- Women abused by Charest want better safeguards to protect athletes
- Simard goes public to create a sporting world free of abuse
It's easy to see how the system failed Forsyth and the other survivors of Charest's abuse. She says she was encouraged to stay quiet about the abuse so she wouldn't lose sponsors. As more and more cases of athlete abuse and the systemic failure to protect the athletes within it make headlines both in Canada and abroad, it's timely to re-evaluate how athlete safety is — or is not — prioritized.
"Governance and policies are only paper. The culture of the organization and the independence within its procedures is what matters," says Miller. "How many times have we seen people look the other way because someone is getting good results? Right now, there is no accountability, no oversight and no independent body auditing organizational safety."
The reason the eight women who came forward fought to oppose the publication ban on their names is because they hope their stories can be a catalyst for the kind of change Miller talks about.
"When I close my eyes and think about my Olympic dream, this [alleged abuse] immediately comes to mind," Forsyth says. "I now ask myself, is this something I want for my children? If you'd asked me before this all happened if I wanted my kids to be elite athletes, I would have said yes. Now I'm not so sure."
As a parent myself, the thought of kids being abused in sport elicits strong emotion, a paralyzing feeling of helplessness. Part of the push for change involves educating parents with some simple questions to start a conversation about their child's sport organization.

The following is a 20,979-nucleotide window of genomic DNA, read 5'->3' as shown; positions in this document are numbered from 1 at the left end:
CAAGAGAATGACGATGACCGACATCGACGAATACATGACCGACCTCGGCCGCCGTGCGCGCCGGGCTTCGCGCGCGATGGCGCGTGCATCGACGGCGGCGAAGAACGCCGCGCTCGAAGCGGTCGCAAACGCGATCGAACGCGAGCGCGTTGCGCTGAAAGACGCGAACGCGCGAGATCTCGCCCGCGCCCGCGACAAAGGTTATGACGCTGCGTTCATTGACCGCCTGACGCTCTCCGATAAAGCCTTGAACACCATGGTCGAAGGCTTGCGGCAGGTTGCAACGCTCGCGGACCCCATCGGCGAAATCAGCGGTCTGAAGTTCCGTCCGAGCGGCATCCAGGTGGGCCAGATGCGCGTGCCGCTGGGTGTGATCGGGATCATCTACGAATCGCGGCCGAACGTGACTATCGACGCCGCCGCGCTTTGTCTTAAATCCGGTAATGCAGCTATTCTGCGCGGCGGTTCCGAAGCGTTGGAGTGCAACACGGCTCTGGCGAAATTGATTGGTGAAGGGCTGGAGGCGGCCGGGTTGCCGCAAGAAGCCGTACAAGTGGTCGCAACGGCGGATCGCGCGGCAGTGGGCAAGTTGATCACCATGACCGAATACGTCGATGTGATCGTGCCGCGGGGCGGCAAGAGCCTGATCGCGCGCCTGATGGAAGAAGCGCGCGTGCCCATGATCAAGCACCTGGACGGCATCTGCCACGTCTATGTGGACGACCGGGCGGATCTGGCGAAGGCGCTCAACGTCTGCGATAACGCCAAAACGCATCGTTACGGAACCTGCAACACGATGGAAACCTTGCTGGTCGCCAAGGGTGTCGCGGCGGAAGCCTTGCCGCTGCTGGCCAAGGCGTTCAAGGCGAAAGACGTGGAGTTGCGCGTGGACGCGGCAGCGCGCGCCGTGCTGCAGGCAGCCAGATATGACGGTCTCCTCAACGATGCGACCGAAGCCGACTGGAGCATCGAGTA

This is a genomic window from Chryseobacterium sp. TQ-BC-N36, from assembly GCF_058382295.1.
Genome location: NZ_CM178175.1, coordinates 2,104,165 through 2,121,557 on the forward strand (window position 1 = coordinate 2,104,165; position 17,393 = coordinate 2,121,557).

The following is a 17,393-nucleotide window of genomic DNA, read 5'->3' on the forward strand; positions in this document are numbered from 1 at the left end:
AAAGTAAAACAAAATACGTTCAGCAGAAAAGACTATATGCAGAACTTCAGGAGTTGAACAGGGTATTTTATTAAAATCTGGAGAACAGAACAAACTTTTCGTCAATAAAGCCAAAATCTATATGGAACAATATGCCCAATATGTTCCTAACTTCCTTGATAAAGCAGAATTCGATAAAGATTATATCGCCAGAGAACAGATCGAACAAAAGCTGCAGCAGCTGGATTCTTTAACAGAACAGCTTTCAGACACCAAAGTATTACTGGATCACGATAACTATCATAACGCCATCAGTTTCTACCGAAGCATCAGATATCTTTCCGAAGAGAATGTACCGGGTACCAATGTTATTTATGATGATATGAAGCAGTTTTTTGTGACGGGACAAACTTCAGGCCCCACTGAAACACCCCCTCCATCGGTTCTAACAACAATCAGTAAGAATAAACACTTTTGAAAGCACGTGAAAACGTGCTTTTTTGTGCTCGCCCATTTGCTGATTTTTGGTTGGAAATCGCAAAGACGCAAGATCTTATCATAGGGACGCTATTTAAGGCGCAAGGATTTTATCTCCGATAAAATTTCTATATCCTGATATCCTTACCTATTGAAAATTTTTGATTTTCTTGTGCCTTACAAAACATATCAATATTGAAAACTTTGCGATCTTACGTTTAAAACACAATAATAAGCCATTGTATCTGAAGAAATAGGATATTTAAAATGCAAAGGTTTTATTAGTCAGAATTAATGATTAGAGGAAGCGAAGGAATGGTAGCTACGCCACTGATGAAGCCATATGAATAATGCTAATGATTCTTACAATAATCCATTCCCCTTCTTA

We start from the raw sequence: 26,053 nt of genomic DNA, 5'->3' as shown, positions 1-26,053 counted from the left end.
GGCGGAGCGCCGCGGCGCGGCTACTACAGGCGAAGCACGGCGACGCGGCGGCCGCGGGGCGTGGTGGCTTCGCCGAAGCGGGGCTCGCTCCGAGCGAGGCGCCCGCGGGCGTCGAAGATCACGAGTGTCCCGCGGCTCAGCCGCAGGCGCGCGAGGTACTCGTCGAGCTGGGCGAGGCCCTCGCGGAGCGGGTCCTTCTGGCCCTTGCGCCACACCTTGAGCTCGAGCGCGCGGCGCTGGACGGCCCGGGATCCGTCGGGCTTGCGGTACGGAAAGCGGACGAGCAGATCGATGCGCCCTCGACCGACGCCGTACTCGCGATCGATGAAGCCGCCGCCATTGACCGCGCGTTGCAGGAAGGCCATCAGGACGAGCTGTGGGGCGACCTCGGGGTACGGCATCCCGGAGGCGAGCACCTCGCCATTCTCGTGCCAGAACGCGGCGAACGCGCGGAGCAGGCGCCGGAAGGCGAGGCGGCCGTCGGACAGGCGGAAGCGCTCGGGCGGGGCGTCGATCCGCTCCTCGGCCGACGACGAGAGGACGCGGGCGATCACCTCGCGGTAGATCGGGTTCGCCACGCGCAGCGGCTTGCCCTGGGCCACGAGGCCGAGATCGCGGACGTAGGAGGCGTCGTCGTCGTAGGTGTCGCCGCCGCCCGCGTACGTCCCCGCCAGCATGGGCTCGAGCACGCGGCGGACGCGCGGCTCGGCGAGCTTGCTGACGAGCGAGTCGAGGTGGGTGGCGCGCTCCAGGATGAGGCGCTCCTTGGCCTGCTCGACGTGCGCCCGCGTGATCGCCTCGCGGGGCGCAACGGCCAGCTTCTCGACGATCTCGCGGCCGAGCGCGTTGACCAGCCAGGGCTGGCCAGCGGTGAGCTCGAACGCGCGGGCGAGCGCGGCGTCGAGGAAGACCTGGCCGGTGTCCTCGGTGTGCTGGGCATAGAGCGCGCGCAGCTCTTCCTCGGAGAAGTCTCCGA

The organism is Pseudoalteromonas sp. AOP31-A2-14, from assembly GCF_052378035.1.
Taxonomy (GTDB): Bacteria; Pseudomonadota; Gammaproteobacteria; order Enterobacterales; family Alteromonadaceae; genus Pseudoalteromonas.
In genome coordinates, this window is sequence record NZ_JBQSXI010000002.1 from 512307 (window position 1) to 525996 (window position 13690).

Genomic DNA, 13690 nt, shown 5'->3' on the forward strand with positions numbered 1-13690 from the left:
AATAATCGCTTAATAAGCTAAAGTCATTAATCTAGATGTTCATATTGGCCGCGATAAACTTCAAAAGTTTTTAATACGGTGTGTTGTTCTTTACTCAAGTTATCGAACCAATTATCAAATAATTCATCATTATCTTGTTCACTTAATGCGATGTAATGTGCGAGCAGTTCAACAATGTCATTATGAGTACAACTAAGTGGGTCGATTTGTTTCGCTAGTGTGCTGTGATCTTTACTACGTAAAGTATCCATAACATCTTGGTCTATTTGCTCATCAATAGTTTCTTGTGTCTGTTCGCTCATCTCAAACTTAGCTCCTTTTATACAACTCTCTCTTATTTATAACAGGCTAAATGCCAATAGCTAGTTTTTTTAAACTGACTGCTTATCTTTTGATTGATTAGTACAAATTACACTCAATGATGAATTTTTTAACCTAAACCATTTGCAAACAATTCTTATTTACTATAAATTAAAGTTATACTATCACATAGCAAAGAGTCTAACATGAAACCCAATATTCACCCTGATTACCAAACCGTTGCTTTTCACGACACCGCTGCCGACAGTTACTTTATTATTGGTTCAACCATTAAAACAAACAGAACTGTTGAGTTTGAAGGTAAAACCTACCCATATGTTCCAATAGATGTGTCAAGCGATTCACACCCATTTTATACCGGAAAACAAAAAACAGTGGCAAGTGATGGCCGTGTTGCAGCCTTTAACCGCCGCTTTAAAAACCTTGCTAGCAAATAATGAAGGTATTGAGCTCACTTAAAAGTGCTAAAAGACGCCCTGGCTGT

"Parents are conditioned to ask, 'is this the right kind of helmet,' not 'is my child's sport ensuring coaches abide by the rule of two,'" says Lorraine Lafrenière, the CEO of the Coaching Association of Canada. "We need to protect our children, and that means more than just ensuring they have the right equipment."
Lafrenière and Miller agree that real action means ensuring the federal government will step up and create a framework that protects athletes uniformly across all Canadian sport.
"An independent safety officer, located in Ottawa, provides the ability for athletes to reach out on a confidential basis without worrying about recrimination," says Miller. "Every year, Heritage Canada outlines 25 different sport funding criteria which sport organizations need to comply with in order to receive Sport Canada funding. An accredited safety program needs to be the 26th.
"We can't sit back and allow for a system that mandates long-term athlete development plans but neglects to mandate and audit a sport organization's safety practices."
The pain in Forsyth's voice as she recounts the abuse she says she suffered while chasing her Olympic dream is enough to bring me to tears. The thought that she was encouraged to stay quiet about the abuse infuriates me. But tears and anger don't, by themselves, create change — people do.
Listening to these women is a starting point, but implementing the changes they are seeking is a way to protect the next generation from suffering a similar fate.
"The changes seem so simple and obvious," Forsyth says. "It's shocking they aren't already in place."